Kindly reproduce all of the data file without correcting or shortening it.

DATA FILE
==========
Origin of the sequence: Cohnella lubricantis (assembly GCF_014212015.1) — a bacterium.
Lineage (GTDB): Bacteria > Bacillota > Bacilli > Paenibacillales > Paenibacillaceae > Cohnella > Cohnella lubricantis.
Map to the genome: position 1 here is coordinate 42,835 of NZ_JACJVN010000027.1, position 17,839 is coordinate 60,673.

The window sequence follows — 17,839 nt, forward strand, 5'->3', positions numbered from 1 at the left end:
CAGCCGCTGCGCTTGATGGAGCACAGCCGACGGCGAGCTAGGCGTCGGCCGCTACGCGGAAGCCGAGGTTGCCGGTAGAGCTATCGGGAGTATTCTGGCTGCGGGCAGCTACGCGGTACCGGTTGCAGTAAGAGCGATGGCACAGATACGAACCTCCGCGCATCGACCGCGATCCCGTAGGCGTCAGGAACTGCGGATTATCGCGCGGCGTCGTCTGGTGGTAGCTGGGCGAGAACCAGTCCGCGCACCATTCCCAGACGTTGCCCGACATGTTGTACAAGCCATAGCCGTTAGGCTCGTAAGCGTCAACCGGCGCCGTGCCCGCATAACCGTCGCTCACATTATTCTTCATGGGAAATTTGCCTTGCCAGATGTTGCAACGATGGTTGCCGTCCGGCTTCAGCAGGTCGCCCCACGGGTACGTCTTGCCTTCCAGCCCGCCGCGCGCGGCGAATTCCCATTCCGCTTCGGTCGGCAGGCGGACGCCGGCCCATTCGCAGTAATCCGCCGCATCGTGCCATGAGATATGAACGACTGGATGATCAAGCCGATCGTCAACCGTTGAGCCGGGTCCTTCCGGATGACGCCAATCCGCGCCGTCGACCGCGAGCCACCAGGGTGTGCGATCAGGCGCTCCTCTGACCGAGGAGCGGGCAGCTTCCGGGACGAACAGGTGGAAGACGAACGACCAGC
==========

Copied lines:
Origin of the sequence: Cohnella lubricantis (assembly GCF_014212015.1) — a bacterium.
Lineage (GTDB): Bacteria > Bacillota > Bacilli > Paenibacillales > Paenibacillaceae > Cohnella > Cohnella lubricantis.
Map to the genome: position 1 here is coordinate 42,835 of NZ_JACJVN010000027.1, position 17,839 is coordinate 60,673.

The window sequence follows — 17,839 nt, forward strand, 5'->3', positions numbered from 1 at the left end:
CAGCCGCTGCGCTTGATGGAGCACAGCCGACGGCGAGCTAGGCGTCGGCCGCTACGCGGAAGCCGAGGTTGCCGGTAGAGCTATCGGGAGTATTCTGGCTGCGGGCAGCTACGCGGTACCGGTTGCAGTAAGAGCGATGGCACAGATACGAACCTCCGCGCATCGACCGCGATCCCGTAGGCGTCAGGAACTGCGGATTATCGCGCGGCGTCGTCTGGTGGTAGCTGGGCGAGAACCAGTCCGCGCACCATTCCCAGACGTTGCCCGACATGTTGTACAAGCCATAGCCGTTAGGCTCGTAAGCGTCAACCGGCGCCGTGCCCGCATAACCGTCGCTCACATTATTCTTCATGGGAAATTTGCCTTGCCAGATGTTGCAACGATGGTTGCCGTCCGGCTTCAGCAGGTCGCCCCACGGGTACGTCTTGCCTTCCAGCCCGCCGCGCGCGGCGAATTCCCATTCCGCTTCGGTCGGCAGGCGGACGCCGGCCCATTCGCAGTAATCCGCCGCATCGTGCCATGAGATATGAACGACTGGATGATCAAGCCGATCGTCAACCGTTGAGCCGGGTCCTTCCGGATGACGCCAATCCGCGCCGTCGACCGCGAGCCACCAGGGTGTGCGATCAGGCGCTCCTCTGACCGAGGAGCGGGCAGCTTCCGGGACGAACAGGTGGAAGACGAACGACCAGC